Each layer is printed using a liquid pre-hydrogel solution that solidifies upon exposure to the blue light generated by a digital light projector. Each of the layers, which are roughly 10-50 microns in thickness, is sequentially added on top of each other to create the 3D structure of the tissue or organ.
This technique allows the production of soft, water-based, biocompatible gels that can be moulded into intricate internal structures of organs within a matter of minutes. In this regard, the bioengineers from Nervous System were instrumental in designing the internal architecture of the tissues and organs.
What did Bioprinted Organ Testing Reveal?Tests were carried out on bioprinted lung alveoli and liver tissue, which are indicated below:
- Lung Alveoli: The tests revealed that the lung-mimicking air sacs (alveoli) were stable and capable of carrying air without bursting. Since these alveolar sacs were pulsatile, they allowed the rhythmic flow of air that closely resembled human breathing. The tests also revealed that the red blood cells were capable of taking up oxygen during their passage through the network of blood vessels that surrounded the alveolar sacs. Importantly, the movement of oxygen closely resembled the gas exchange that occurs in the actual lung alveoli.
- Liver Tissue: In case of liver tissue, tests were carried out in vivo in a mouse model of chronic liver disease. The 3D printed liver tissues, which had separate compartments for blood vessels and liver cells, were loaded with primary hepatocytes and implanted into mice. The tests revealed that the liver cells survived the implantation process
Future Prospects of Bioprinting TechnologyThe newly developed bioprinting technology has tremendous prospects in the medical field. The technology can be applied for developing structures such as bicuspid valves present in the heart, which allows blood to flow only in one direction. Other types of valves present within the leg veins, and associated lymphatic vessels can also be printed using this technology. Thus, bioprinting these multivascular and intravascular structures introduce extensive design freedoms for engineering living tissues, which makes it possible to build a great variety of intricate structures present in the human body.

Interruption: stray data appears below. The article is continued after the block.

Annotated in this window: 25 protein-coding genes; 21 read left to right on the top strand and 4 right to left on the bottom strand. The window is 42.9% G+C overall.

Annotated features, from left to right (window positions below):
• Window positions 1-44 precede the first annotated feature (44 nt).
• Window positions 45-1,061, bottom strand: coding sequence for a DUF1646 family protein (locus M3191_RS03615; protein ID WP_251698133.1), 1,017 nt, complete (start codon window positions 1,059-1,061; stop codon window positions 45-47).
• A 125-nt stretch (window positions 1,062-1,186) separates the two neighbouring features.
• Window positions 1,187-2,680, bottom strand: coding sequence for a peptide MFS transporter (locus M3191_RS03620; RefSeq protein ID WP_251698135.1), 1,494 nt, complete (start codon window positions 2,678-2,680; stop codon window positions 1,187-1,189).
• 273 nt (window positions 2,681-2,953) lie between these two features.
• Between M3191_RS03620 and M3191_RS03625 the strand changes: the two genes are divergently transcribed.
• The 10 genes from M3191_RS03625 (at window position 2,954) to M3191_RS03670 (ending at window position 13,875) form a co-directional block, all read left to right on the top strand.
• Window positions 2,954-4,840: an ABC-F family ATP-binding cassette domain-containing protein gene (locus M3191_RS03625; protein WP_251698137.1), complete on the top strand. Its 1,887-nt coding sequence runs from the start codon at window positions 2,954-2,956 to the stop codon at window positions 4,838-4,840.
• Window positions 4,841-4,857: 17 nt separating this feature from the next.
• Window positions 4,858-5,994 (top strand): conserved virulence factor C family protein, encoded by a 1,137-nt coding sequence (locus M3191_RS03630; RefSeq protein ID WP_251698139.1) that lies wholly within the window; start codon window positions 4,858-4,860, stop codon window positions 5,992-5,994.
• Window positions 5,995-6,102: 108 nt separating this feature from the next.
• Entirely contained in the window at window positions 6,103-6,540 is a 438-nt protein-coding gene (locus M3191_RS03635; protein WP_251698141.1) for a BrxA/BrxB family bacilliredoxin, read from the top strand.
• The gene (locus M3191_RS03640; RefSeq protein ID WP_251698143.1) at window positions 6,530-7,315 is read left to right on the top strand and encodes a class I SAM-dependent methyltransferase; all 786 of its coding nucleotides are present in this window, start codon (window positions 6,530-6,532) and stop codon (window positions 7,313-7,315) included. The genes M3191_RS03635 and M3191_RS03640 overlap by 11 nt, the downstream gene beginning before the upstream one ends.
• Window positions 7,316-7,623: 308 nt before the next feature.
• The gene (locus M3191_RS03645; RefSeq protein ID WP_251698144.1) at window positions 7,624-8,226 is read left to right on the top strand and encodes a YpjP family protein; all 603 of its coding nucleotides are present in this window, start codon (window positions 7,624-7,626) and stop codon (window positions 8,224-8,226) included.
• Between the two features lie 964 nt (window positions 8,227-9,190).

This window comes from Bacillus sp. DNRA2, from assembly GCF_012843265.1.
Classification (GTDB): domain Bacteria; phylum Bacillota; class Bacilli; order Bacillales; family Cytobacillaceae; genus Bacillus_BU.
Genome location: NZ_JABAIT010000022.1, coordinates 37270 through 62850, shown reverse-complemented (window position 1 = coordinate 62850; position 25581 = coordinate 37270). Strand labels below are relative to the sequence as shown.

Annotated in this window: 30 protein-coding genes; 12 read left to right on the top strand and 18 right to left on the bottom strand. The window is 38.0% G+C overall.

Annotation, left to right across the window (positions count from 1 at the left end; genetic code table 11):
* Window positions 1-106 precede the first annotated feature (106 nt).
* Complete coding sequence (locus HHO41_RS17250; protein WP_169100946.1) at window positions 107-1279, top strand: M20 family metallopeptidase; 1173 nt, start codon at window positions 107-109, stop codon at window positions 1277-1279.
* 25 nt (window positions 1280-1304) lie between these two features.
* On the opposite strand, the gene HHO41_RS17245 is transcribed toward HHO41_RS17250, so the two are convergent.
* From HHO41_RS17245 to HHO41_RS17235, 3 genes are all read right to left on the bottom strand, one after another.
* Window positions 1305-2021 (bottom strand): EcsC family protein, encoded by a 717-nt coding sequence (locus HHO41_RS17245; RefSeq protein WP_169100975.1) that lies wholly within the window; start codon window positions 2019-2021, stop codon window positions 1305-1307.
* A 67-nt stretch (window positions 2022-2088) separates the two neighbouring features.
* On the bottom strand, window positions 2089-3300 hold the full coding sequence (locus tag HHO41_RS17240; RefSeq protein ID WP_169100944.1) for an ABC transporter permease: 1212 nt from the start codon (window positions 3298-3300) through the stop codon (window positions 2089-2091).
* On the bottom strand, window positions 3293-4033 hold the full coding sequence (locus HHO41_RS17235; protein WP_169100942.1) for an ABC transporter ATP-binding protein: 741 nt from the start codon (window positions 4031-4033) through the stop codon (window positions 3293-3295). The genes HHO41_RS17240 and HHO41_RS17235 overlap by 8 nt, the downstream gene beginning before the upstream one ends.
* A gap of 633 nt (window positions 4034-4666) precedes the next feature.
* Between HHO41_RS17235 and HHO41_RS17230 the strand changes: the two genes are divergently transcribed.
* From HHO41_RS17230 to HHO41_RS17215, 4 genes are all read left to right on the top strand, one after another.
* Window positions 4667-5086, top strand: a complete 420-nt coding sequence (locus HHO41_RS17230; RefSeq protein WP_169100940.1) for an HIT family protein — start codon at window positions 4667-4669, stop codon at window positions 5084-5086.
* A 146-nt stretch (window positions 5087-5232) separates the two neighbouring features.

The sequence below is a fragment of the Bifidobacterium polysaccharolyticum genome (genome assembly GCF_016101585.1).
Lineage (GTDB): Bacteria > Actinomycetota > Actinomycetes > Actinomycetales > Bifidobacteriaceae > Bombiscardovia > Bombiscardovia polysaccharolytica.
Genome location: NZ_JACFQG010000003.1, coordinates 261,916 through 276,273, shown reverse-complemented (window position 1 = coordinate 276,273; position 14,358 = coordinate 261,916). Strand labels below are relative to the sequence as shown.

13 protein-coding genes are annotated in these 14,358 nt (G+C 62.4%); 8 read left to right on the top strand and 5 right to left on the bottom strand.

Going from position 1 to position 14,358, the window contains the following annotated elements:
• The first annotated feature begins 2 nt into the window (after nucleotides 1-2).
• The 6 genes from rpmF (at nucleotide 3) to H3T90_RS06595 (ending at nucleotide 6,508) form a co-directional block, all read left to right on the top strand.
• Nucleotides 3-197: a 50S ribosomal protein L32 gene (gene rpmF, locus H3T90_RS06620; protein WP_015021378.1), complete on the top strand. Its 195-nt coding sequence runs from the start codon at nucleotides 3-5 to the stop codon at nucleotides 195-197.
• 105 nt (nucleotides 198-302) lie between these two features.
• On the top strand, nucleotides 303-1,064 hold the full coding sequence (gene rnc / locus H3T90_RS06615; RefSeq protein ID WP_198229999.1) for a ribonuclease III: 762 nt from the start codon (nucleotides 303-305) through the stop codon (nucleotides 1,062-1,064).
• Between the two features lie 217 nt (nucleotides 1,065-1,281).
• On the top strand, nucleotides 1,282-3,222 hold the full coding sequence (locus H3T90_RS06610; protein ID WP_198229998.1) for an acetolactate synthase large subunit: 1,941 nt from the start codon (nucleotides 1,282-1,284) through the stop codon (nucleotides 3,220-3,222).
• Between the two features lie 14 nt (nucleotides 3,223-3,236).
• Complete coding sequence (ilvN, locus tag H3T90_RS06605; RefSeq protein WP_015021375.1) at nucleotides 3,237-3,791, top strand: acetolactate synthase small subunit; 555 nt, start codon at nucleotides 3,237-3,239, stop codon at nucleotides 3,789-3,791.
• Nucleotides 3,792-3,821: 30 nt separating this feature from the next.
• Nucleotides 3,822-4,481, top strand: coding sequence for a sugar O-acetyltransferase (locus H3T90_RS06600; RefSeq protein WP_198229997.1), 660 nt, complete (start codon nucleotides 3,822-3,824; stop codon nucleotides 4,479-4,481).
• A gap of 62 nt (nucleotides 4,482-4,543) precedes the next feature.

The new bioprinting technology is currently being commercialized through a start-up company called Volumetric. This Houston-based company designs and manufactures bioprinters and bioinks.
Concluding RemarksSince an open-source model was used for developing the 3D bioprinting technology, all data are freely available in the public domain for use by anyone wanting to build their own stereolithography printing apparatus and hydrogels.
In this regard, Miller said: "Making the hydrogel design files available will allow others to explore our efforts here, even if they utilize some future 3D printing technology that doesn't exist today." He added: "We are only at the beginning of our exploration of the architectures found in the human body and still have so much more to learn."
Funding SourceThe study was funded by the National Institutes of Health (NIH), the National Science Foundation, the Robert J. Kleberg, Jr. and Helen C. Kleberg Foundation, the John H. Tietze Foundation, and the Gulf Coast Consortia.
- Multivascular Networks and Functional Intravascular Topologies within Biocompatible Hydrogels - (https://science.sciencemag.org/content/364/6439/458)